Since finding out about my allergies, there are a lot of things I’ve avoided doing because I know it would cause a flare-up. For people around me, they would never consider these things a problem, but I’m always thinking about how to avoid rashes. Go figure.
My husband and I recently celebrated an anniversary. When thinking up what to do, we started out with the usual conversation you’d expect anyone to have:
“What should we do tonight?”
“How about a movie?”
“The only things on are X, Y, and Z.”
“Y sounds interesting.”
“Are you choosing that because you think you’d actually enjoy it, or because it’s the best of bad choices?”
“I’m not sure.”
All normal enough, right? This is where it delved into the realm of allergies:
“A movie’s probably not the best because we won’t get to talk and we could end up sitting next to people who are wearing strong scents. Plus the not knowing if it’s any good. How about bowling?”
“If I had my own shoes, that would be great. I’d love to. But I don’t want to buy my own shoes, and the bowling alley sprays chemicals into them after every use.”
“Damn, I hadn’t thought of that. Well how about a meal and glow mini golf?”
In the end, we had a good evening. My husband and I ate a nice meal of prime rib (my without any dairy or eggs added to the plate), then we perused a bookstore without a little one in tow. Following the bookstore, my husband thoroughly trounced me in mini golf, with nine fewer strokes than I had, and some amazing shots. We came home, showered, and spent the rest of the evening together.
That got me thinking about some of the other things I’ve avoided after learning about my allergies and intolerances:
- Going to breakfast places. Nothing on the menu is edible (egg and dairy free).
- Eating dessert at restaurants. Ditto on the edible food. Vegan restaurants are the exception. Not that I’m vegan, but they do speak my language when it comes to desserts.
- Swimming at the pool. The chlorine makes my skin instantly rashy, dry, and scaly.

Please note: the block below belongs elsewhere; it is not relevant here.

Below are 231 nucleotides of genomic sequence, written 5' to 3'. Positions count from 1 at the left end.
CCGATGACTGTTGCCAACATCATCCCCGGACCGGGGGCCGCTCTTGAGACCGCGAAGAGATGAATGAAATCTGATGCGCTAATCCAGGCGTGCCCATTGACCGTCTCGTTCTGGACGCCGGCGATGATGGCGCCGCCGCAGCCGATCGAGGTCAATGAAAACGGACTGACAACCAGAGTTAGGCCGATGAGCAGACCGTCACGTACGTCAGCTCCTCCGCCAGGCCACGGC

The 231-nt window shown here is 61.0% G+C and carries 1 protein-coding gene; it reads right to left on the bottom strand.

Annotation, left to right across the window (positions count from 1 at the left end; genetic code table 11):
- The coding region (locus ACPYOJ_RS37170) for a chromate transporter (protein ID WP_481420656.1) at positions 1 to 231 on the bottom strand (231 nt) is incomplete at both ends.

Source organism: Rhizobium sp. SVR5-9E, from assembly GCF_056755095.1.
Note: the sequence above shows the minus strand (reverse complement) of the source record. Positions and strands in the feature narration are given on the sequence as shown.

- Entering *that* entrance of department stores. What doesn’t kill you definitely doesn’t make you stronger.
- Entering the cleaning product aisle at grocery stores. I can smell that place an aisle away.
- Joining a tightly-packed group of people. All of the freshly-washed clothing rubbing up against me!
- Enjoying french fries at most places. Cooked in the same fryer as egg- and dairy-based breadings.
- Buying anything from thrift stores. The last time I traveled by plane, one of my pieces of luggage broke, and my friend suggested Value Village. Aside from just having to enter the store and be exposed to all of the laundry detergents or chemicals that have been used, I wouldn’t have been able to clean the luggage well enough while camping to actually be able to use it.
- Listening to my husband play violin close up. All that rosin (colophony) dust from the bow strings… This one’s probably not a bad thing. Violins are LOUD.
- Wearing a borrowed helmet to ride a horse. Disinfecting chemicals, residual shampoos, and more make for unsafe horse riding too.
It’s not all bad news. There are all sorts of other activities I can do, like the glow golf, laser tag, eating at many restaurants, swimming in natural bodies of water, camping, dancing in open spaces, gardening, jumping on trampolines, going to the park or for a walk, and so much more. In a supremely beautiful irony, I’ve always loved trees and nature, and I’m being forced back towards it by my body. I do miss bowling though.
What activities have you changed since finding out about your allergies? How have they changed? Have you found any ways around the issues so you can still do things that you love? Comment below.